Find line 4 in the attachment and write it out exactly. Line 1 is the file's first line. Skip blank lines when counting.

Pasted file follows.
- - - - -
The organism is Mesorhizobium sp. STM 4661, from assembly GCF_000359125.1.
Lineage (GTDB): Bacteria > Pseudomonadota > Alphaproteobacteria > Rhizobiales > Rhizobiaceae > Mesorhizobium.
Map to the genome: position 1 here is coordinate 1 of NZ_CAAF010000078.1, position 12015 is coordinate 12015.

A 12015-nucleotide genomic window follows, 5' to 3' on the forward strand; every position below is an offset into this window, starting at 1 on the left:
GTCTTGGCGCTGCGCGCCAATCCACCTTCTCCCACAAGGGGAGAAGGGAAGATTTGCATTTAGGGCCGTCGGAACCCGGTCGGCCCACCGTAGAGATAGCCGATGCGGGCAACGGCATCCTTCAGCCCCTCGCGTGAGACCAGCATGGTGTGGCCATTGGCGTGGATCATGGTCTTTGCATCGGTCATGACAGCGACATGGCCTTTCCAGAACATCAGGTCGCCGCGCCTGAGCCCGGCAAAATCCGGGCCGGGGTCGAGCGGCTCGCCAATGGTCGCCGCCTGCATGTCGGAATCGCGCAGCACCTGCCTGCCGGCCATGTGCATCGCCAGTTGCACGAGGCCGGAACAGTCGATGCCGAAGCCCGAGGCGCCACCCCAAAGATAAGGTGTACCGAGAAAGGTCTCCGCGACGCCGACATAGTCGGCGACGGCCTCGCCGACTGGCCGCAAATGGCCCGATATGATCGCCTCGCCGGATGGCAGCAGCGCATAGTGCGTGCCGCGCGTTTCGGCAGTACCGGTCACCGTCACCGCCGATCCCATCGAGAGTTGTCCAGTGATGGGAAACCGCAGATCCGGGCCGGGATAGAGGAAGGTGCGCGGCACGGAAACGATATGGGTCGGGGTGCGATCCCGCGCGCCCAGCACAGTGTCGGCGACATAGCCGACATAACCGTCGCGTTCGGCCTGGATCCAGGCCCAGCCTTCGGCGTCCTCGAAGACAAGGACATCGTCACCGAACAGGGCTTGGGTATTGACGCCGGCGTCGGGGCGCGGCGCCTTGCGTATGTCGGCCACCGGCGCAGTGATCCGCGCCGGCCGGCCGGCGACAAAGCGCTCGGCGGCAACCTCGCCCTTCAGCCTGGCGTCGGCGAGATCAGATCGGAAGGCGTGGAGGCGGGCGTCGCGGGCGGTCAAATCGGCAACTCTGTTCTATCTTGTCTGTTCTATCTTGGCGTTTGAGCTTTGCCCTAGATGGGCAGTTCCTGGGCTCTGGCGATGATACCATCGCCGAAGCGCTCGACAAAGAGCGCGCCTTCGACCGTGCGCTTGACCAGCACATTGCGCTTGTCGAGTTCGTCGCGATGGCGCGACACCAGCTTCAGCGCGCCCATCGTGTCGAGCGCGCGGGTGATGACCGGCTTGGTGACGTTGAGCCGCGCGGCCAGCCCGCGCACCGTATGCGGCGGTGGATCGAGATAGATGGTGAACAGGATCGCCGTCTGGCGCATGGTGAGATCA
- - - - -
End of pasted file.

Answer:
A 12015-nucleotide genomic window follows, 5' to 3' on the forward strand; every position below is an offset into this window, starting at 1 on the left: